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Book review: Ammonites & Leaping Fish: a life in time, By Penelope Lively
Alert and sceptical, this memoir twins personal history with sharp analysis of memory and time
Boyd Tonkin is Literary Editor at The Independent. An award-winning journalist, he was formerly Social Policy Editor of the New Statesman and has broadcast extensively for BBC arts and current affairs programmes. He has judged the Booker Prize, the Whitbread biography award, the Commonwealth Writers Prize and the David Cohen Prize for a lifetime's achievement in literature.
Friday 25 October 2013
Distinguished dame she may be (made DBE last year), and a prize-festooned octogenarian, but Penelope Lively has often sought to shake the ground beneath our feet.
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From According to Mark and the Booker-winning Moon Tiger through to recent works such as How It All Began, her fiction has dug deep into the mingled strata of memory, imagination and documentary record that compose the stories we tell ourselves and others. "I wanted to write novels that would explore the ways in which memory works and what it can do to people," she says in this, her third memoir, "to see if it is the crutch on which we lean, or the albatross around the neck."
Given her career-long scepticism about narrative and evidence – not for nothing do archaeology, history-writing and photography figure so prominently in her books – she makes an unusually alert and vigilant autobiographer. Oleander, Jacaranda, her recollections of an Egyptian childhood before and during the Second World War, balanced flashes of intense subjective recollection with the great explosions of global history. In A House Unlocked, the family home in Somerset became the site of an exercise in lyrical forensics. Her interrogations of objects and their owners fashioned a mosaic portrait of a place and age.
Ammonites & Leaping Fish draws on both approaches. It enriches them with a reflection on the gifts and traps of memory and, in the opening section, a view of old age from a new arrival in that foreign land. Shrewd and stoical, Lively avoids brisk, mustn't-grumble evasiveness. The ailments, the losses, receive their proper due, but no more. Against these blows of time, the self survives and evolves as each older person becomes "the accretion of all that we have been". Neither mournful nor glib, this robust stock-taking from the vantage-point of 80 will enlighten those younger as well as please her peers. Reading remains as vitally nourishing as ever. Travel, however, has lost its charms.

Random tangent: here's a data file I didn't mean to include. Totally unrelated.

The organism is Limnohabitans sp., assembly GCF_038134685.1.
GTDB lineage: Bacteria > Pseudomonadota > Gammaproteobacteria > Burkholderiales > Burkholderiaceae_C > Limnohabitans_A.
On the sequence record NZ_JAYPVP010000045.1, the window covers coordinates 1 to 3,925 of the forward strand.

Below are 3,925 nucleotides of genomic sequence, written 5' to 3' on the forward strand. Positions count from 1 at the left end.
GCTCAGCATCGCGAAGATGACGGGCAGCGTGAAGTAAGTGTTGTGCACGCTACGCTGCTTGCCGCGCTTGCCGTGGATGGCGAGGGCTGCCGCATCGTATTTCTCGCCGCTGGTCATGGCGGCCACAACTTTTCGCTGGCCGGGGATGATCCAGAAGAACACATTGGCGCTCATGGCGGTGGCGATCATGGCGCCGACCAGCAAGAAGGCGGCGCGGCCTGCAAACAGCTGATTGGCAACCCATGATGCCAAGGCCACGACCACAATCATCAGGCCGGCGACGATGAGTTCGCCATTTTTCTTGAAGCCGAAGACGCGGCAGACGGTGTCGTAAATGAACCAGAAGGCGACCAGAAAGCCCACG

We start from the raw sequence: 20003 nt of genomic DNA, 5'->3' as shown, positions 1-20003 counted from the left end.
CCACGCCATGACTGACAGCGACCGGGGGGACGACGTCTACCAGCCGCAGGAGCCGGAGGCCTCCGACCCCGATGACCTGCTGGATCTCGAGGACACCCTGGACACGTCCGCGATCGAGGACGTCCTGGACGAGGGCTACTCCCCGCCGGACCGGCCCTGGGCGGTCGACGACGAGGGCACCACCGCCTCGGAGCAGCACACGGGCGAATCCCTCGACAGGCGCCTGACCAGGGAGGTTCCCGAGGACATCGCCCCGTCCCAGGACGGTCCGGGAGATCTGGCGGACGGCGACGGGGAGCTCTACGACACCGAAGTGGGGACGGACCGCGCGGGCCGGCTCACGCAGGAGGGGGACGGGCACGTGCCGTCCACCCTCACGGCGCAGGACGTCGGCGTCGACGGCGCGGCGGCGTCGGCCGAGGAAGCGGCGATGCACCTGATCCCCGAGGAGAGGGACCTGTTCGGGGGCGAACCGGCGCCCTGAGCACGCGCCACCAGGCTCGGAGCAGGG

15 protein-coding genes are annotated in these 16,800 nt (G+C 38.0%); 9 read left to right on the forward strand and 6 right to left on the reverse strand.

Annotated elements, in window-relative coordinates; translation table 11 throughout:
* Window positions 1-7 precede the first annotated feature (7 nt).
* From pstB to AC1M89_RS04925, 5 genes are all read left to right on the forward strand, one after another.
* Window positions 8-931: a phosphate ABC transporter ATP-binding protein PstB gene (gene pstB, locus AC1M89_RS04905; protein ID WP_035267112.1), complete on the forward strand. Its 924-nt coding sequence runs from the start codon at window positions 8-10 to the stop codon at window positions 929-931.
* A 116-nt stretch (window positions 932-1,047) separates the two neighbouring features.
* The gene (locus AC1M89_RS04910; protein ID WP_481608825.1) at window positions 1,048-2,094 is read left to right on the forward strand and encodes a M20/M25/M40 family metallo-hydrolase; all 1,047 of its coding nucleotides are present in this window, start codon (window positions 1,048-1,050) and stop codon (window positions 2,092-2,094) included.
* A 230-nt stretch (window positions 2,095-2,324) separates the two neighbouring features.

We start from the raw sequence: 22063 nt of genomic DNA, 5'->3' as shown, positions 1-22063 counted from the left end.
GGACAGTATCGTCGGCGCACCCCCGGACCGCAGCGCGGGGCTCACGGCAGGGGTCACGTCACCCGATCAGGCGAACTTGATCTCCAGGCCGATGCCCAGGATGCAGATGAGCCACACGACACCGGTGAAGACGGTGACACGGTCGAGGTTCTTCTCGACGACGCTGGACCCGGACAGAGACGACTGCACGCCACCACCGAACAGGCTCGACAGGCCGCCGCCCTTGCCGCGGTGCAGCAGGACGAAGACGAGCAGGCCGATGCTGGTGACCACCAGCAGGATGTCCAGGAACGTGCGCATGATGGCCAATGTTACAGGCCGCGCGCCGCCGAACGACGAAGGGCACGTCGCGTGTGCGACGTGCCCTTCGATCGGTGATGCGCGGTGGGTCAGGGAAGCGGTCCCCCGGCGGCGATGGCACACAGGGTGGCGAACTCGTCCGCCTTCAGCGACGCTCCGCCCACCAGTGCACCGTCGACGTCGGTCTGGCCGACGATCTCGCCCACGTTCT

The second stretch of this five-act performance returns us to the protected idyll of 1930s Egypt, and the epic drama of those wartime years. So to austerity-chilled post-1945 England and the trends and crises - the Suez débâcle, the opening-up of women's lives and choices - that left indelible traces. In a survey of postwar social mobility, she calls marriage to the Newcastle-born academic Jack Lively, "a young man from the northern working class", "my only swerve" from family allegiance. In truth, she's far less conventional than that. Look at the amused frankness of the passages on sexual emancipation.
Lucid but subtle, the centrepiece on memory both anchors the whole book and addresses Lively's own practice as a novelist. Against the "frozen moments" via which we experience the past – snapshots or slideshows, with broad blurred vistas in between – the writer must somehow engineer and sustain the arc of a plot. We need, collectively as well as individually, the running film as well as the isolated frame. Thus history serves as the irreplaceable "ballast of the past".
A discursive chapter on the cherished books that have "freed me from the prison of myself" leads into the finale. Each of six objects - mementos, souvenirs, or little household gods - illuminates a remembered episode. A compact New Testament from Jerusalem conjures the febrile Palestine of 1942, while blue lias ammonites picked up on a Dorset beach link personal memory with the layers of evolutionary time revealed by "awe-inspiring" palaeontology. This bracingly self-aware memoir ends with a recognition that "it is not enough to live here and now". Other worlds, and other epochs, have moulded every life in time.
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